Read to a child today even if that child is you. 

Tuesday, November 22, 2016

ish by Peter H Reynolds

ish is a sweet book about Ramon who loves to draw. He draws all the time until one day his older brother laughs at Ramon's art. Ramon is heartsick and now feels he isn't a good artist. He keeps working on his art, but at the end of each attempt, he crumples his drawing and throws it across the room.

He tries for months to become a better artist, but he gives up and decides to quit drawing until an encounter with his little sister shows him an appreciation for his art that he didn't previously have.

I like this story because Peter Reynolds shows children with his art and words to not allow someone's unkind words to sink us. He also shows how kinds words build us and allow us to be our best selves.

If you have a budding artist in your life, they may love this sweet storybook.

Read to a child toady even if that child is you.

Monday, November 21, 2016

The Adventures of Sherlock Holmes by Sir Arthur Conan Doyle

LibriVox and our home remodel is getting me through more of my classic to-read pile. In listening to The Adventures of Sherlock Holmes, I was reminded of the television series House, with Gregory House as Sherlock Holmes and Dr. James Wilson as Dr. Watson.

Both House and Holmes are addicted to drugs and both are incredibly observant and smart, which shows they are functioning drug addicts, for now. Neither likes to take a case unless they find it interesting. Both are arrogant. I didn't think I'd enjoy Sherlock Holmes, but I found each case interesting just like watching each episode of House interests me.

Although this book is not the first in the series, I didn't have any trouble following along. Doyle paints his characters well, and the reader on LibriVox's version four, David Clarke, did an excellent job on the narration.

If you like reading things that make you think, you may enjoy this book.

Read to child today or allow LibriVox to read you a story.

Friday, November 18, 2016

Maus I and Maus II: A Survivor's Tale by Art Spiegelman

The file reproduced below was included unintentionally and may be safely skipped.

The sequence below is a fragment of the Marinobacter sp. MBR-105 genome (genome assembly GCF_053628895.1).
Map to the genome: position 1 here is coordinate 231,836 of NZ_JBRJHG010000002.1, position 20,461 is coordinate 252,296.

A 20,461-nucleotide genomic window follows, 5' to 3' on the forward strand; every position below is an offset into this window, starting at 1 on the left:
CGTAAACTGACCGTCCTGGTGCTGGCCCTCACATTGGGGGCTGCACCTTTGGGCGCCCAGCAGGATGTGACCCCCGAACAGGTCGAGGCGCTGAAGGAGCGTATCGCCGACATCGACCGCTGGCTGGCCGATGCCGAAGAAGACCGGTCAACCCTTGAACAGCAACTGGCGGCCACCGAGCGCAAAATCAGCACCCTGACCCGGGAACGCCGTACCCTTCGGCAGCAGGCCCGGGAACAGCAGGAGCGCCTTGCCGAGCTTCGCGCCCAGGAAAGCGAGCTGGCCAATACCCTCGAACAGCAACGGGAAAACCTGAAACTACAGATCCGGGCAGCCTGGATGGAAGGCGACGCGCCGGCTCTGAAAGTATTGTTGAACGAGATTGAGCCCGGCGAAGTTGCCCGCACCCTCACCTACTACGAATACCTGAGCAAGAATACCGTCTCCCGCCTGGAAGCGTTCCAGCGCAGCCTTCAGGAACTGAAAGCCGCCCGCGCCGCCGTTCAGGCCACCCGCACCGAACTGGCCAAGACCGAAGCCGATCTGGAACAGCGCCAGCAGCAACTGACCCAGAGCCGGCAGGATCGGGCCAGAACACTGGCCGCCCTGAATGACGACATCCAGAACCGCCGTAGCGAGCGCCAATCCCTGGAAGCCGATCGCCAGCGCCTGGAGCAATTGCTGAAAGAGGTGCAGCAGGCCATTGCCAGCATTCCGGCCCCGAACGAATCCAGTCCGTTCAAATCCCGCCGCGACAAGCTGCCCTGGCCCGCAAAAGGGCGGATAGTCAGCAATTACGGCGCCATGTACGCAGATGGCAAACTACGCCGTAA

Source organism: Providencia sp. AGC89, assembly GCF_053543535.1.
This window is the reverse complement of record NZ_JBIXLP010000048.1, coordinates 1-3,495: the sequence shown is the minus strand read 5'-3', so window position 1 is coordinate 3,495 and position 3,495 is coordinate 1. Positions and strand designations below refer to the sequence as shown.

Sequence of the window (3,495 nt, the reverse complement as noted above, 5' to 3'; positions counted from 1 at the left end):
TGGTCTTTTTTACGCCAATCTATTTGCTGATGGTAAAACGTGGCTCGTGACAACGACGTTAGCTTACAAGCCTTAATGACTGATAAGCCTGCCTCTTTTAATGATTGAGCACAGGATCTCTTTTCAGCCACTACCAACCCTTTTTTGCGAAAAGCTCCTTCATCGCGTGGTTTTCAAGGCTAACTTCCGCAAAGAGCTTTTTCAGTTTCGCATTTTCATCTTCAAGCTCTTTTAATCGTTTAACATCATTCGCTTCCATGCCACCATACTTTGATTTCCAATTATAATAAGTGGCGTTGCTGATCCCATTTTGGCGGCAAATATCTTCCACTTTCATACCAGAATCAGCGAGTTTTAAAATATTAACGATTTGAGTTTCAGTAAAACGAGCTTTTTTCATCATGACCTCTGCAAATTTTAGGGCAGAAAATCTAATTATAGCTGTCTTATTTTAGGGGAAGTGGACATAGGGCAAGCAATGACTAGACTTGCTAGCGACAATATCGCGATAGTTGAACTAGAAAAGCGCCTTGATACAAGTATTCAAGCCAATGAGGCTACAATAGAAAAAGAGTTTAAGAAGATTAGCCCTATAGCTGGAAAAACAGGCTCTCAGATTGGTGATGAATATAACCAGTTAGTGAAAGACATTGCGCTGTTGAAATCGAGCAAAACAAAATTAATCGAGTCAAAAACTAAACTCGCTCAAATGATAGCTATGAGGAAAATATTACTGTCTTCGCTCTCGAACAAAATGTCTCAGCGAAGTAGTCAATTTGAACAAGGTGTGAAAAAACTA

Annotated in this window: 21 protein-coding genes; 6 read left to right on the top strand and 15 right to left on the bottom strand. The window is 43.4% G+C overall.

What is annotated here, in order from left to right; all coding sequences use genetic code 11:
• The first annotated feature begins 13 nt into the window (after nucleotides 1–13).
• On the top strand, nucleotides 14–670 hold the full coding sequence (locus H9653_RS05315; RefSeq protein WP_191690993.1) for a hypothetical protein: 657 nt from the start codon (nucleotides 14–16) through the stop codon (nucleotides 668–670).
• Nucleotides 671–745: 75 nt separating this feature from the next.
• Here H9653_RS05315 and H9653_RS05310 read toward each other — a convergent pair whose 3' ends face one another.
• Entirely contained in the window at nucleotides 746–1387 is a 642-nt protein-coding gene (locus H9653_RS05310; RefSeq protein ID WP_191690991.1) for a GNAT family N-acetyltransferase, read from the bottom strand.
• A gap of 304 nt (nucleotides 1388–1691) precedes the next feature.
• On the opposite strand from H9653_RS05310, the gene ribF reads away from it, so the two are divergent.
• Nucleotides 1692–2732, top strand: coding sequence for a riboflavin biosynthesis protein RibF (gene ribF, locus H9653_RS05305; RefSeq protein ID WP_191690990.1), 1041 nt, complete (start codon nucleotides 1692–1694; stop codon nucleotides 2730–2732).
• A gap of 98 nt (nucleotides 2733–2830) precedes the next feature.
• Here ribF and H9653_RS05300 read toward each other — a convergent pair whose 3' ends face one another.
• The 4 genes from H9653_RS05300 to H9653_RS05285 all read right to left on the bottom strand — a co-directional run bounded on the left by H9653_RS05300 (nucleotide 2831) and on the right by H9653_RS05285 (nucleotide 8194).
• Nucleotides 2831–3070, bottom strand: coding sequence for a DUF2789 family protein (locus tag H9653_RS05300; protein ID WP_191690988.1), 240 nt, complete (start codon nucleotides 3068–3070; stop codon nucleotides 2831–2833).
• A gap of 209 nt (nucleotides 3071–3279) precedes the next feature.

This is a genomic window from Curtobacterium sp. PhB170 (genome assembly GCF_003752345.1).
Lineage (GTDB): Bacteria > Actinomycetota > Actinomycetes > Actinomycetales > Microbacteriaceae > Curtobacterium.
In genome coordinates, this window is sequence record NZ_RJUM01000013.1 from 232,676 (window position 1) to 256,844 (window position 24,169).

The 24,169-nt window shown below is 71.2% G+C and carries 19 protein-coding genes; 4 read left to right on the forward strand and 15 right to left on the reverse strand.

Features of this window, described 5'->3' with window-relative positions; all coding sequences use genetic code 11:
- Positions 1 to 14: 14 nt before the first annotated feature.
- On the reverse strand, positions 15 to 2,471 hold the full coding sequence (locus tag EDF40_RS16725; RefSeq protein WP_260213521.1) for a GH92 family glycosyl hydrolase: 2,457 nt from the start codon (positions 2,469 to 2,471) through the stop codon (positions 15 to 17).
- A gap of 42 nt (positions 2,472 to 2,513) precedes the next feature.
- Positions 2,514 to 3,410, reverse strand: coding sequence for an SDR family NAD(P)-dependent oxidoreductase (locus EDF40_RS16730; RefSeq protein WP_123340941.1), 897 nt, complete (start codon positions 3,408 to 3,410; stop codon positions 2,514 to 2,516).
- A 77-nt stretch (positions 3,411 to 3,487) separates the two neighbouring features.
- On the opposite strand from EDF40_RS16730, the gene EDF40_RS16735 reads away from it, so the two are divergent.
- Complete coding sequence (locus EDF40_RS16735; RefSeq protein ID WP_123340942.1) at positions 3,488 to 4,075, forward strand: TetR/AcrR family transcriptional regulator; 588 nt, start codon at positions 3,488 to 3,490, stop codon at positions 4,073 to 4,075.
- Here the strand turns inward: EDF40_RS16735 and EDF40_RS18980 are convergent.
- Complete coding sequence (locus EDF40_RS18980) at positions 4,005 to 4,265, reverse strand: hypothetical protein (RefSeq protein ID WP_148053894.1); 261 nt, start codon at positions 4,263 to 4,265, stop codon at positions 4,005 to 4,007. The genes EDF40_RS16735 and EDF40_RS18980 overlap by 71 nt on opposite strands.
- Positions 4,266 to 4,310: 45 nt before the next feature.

Maus I and Maus II have been on my reading list for a while, and I enjoyed reading both. I found Art Spiegelman's artistic true account of his father's life in Poland during WWII and his time in Auschwitz interesting, saddening, and realistic.

Realistic in the sense that Spiegelman doesn't make his dad out to be this perfect man who survived the Holocaust but a man complete with many flaws - and maybe more flawed because of his experiences.

Spiegelman depicts his father and all Jews as mice. The Germans as cats and the Poles as pigs. The Swedish are some kind of deer or elk, and the Americans are dogs. Often times the mice wear the mask of another nationality.

Spiegelman's series is a good one to share with teens who are interested in the Holocaust as they are graphic novels. They contain some language and adult situations. In Maus II, Spiegelman delves into his own mental health issues from being born to parents who survived the death camps and lost their first son in the Holocaust. These are quick reads, but pay attention to the pictures as much is depicted there.

Read to a child today, so that they might know why our world needs love and understanding.

Wednesday, November 16, 2016

David Copperfield by Charles Dickens

Not a lot of reading of books is happening at my house lately, but I am listening to classics on LibriVox while I paint. This week, I listened to David Copperfield by Charles Dickens. Dickens said this was his favorite work.

In David Copperfield we get to see Dickens' sense of humor shine - of course the story has heartache and death, but I found myself laughing out loud at times. I listened to Version 2, and the narrator, Tadhg, was excellent, so excellent that if I met him in person, I might fall in love with him just for his accent and voice. Okay, I may be a little bit in love with him now.. :)

This novel tells what life was like in Dickens' day. Life could be very hard if you didn't have money. Snobbery, even in our main character was real and different classes of people didn't mix well. Again as in Bleak House, Dickens is not didactic in this telling, he trusts his reader's intelligence and allows them to figure it out for themselves.

Dickens' characters are well rounded and come off the page. I love David's Aunt Betsy. Everyone needs an aunt like her - one who calls it like she see it - and isn't afraid to throw your sister's behavior in your face - even though said sister doesn't exist. I laughed almost every time she was in a scene.

Tommy Traddles is David's friend and from Dickens' description of him, I can see him with his hair sticking up and him sitting drawing skeletons.